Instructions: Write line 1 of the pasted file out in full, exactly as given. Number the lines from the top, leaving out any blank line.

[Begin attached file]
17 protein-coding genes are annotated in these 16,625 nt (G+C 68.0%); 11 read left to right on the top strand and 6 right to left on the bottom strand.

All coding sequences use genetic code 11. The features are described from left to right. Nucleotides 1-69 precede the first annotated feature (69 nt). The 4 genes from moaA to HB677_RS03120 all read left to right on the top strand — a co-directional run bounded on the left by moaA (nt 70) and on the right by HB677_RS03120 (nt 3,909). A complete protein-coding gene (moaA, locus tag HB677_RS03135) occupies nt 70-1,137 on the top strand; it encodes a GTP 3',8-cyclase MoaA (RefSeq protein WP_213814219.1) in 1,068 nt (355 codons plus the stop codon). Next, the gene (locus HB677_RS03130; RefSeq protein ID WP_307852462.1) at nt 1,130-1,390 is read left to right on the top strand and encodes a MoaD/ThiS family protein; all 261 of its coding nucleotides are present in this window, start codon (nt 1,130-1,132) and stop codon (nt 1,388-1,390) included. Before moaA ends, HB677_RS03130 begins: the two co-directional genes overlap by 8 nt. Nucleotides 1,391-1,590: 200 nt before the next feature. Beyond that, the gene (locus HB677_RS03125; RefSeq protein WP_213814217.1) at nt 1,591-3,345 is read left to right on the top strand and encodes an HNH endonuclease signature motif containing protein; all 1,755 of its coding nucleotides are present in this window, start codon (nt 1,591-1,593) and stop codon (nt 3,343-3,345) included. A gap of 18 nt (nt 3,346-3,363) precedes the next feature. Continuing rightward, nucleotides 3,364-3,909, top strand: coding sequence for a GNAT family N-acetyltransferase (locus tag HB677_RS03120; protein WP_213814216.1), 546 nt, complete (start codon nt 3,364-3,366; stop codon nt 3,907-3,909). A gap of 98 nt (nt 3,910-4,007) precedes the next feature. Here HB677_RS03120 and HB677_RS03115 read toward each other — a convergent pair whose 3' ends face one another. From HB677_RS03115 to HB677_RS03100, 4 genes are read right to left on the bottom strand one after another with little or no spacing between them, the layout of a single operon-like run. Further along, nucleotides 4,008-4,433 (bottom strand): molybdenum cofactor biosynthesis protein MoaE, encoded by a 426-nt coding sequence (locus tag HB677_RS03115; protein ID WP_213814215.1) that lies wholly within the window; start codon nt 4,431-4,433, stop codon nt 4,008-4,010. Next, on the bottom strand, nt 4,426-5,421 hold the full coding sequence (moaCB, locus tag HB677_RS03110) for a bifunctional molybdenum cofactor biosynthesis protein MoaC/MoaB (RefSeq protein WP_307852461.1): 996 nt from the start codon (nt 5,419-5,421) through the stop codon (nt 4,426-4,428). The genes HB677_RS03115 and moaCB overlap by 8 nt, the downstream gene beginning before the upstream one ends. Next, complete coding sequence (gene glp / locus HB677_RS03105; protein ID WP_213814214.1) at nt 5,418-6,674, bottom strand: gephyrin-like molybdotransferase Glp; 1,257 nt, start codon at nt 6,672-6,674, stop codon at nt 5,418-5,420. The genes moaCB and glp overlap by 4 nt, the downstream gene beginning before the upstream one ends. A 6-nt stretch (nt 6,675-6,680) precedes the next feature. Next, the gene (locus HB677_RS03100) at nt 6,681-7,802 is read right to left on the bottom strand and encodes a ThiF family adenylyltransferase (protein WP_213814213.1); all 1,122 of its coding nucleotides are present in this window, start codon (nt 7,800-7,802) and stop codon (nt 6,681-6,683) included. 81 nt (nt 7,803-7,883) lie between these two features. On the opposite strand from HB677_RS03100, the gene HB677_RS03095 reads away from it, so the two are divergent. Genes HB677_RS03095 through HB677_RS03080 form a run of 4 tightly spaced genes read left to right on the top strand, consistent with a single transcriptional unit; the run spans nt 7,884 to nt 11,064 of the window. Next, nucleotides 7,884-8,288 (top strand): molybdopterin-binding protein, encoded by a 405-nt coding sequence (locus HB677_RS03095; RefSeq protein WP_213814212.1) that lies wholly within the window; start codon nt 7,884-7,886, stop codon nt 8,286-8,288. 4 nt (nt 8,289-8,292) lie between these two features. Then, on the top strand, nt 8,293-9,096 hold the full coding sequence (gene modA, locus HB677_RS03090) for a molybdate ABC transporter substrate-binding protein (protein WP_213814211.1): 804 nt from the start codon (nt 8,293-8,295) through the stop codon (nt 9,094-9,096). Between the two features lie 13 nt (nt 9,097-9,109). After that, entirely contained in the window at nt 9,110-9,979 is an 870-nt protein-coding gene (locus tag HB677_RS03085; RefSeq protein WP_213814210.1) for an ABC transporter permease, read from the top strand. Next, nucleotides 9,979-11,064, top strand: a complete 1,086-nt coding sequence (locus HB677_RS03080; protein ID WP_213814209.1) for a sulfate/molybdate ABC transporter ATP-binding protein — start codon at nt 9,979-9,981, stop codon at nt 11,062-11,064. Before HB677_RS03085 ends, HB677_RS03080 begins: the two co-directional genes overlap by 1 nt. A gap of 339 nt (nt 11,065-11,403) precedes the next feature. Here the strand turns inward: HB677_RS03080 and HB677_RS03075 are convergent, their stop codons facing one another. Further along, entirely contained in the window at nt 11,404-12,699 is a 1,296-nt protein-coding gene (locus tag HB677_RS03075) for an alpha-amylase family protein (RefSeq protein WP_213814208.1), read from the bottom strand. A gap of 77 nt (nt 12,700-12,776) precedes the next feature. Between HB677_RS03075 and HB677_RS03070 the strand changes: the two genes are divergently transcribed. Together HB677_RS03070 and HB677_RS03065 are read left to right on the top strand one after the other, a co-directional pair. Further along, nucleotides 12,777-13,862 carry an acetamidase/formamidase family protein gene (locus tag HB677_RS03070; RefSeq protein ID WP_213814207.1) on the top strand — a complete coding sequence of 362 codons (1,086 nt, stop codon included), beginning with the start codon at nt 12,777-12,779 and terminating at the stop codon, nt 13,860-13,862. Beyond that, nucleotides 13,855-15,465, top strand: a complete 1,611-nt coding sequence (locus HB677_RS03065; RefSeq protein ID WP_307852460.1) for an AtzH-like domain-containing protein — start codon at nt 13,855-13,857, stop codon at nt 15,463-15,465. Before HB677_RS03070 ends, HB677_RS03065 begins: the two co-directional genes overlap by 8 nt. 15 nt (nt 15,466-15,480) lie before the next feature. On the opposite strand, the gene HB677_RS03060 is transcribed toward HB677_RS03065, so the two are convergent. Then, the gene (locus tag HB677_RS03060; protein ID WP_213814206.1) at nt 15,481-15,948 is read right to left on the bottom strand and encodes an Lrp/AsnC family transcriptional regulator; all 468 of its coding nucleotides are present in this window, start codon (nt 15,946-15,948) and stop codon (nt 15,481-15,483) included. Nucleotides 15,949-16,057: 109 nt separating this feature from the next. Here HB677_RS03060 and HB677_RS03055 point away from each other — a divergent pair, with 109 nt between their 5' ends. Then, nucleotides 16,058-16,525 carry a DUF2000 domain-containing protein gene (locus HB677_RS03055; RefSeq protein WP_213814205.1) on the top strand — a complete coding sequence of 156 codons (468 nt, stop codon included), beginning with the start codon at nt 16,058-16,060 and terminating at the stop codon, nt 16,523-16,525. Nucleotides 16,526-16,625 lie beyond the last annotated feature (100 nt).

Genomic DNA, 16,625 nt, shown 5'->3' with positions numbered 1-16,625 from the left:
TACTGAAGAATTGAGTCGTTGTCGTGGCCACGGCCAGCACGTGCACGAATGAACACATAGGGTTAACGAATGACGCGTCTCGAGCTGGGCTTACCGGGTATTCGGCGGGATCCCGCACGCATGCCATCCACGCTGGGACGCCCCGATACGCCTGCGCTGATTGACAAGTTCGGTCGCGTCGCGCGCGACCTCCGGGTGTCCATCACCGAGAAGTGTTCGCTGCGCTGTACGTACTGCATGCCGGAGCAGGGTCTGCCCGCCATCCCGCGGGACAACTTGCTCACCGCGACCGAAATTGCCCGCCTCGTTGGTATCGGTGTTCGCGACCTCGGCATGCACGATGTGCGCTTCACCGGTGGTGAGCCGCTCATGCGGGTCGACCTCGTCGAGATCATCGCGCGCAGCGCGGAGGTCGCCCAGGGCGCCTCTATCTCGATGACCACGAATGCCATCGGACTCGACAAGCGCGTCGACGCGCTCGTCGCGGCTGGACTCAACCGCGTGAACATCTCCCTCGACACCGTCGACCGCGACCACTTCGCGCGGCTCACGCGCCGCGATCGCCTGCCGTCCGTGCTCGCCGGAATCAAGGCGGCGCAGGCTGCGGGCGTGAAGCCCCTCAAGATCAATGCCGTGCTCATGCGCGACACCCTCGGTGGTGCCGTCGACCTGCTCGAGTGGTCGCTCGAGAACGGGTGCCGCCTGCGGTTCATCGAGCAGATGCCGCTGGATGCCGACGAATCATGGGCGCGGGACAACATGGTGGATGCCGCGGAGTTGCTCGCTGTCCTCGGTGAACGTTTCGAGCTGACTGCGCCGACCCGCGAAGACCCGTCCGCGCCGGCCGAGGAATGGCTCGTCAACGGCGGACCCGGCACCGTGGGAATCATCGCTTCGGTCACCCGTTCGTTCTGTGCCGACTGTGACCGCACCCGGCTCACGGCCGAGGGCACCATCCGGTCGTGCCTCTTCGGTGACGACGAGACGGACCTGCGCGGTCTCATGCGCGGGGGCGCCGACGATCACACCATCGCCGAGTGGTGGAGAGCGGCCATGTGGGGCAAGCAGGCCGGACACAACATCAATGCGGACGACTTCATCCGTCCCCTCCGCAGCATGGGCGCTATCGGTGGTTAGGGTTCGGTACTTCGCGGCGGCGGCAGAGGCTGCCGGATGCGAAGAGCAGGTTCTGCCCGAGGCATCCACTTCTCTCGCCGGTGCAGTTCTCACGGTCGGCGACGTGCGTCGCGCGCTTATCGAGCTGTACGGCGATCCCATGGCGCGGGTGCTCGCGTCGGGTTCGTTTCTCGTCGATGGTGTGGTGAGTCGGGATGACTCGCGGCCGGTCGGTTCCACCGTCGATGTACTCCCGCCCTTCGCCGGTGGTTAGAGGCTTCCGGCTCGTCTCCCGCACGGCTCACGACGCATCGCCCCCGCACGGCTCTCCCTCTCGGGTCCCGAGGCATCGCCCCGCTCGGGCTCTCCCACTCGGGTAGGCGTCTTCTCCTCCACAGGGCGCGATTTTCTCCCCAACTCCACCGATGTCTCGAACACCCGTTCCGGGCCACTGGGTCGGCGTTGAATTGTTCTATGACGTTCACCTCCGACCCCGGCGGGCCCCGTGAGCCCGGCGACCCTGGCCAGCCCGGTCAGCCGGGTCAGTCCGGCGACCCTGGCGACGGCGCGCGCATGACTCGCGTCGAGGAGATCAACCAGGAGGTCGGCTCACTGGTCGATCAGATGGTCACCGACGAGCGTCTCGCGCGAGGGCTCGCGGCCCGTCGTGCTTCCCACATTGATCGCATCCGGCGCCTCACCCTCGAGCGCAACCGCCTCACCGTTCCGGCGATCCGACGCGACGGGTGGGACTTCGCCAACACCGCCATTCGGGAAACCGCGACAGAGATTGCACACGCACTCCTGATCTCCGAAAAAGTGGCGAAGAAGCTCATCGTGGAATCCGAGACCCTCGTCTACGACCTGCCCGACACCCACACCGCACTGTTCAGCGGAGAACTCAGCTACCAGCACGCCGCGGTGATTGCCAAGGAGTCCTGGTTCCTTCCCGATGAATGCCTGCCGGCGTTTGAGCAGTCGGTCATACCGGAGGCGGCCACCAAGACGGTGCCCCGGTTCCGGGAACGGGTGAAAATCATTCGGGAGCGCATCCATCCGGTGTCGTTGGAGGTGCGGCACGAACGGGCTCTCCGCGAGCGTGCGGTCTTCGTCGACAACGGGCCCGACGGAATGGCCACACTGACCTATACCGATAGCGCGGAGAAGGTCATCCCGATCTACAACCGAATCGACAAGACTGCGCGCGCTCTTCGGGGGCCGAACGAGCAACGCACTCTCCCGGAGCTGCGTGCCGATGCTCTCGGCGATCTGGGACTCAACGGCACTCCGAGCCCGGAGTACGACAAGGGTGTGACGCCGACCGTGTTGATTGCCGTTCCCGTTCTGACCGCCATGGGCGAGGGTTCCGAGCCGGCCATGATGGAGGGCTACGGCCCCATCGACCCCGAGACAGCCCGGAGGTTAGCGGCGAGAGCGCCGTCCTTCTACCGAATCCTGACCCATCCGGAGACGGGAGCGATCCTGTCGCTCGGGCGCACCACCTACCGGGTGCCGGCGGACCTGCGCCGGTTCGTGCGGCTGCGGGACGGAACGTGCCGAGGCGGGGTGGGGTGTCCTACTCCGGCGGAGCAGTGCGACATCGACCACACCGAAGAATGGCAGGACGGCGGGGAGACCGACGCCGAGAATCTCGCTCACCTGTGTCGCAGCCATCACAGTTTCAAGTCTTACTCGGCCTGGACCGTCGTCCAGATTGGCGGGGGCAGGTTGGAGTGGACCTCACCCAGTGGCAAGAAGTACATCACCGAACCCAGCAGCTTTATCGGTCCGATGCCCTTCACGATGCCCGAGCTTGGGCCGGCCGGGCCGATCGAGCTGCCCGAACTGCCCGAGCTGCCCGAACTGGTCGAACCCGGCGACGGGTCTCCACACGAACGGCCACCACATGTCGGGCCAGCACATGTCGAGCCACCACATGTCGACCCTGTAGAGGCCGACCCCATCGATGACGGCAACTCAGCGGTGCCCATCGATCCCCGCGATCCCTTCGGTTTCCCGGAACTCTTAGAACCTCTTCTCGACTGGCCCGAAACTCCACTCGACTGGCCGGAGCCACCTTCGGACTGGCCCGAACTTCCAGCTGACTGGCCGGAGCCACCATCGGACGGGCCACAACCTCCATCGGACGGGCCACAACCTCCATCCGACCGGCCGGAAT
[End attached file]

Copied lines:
17 protein-coding genes are annotated in these 16,625 nt (G+C 68.0%); 11 read left to right on the top strand and 6 right to left on the bottom strand.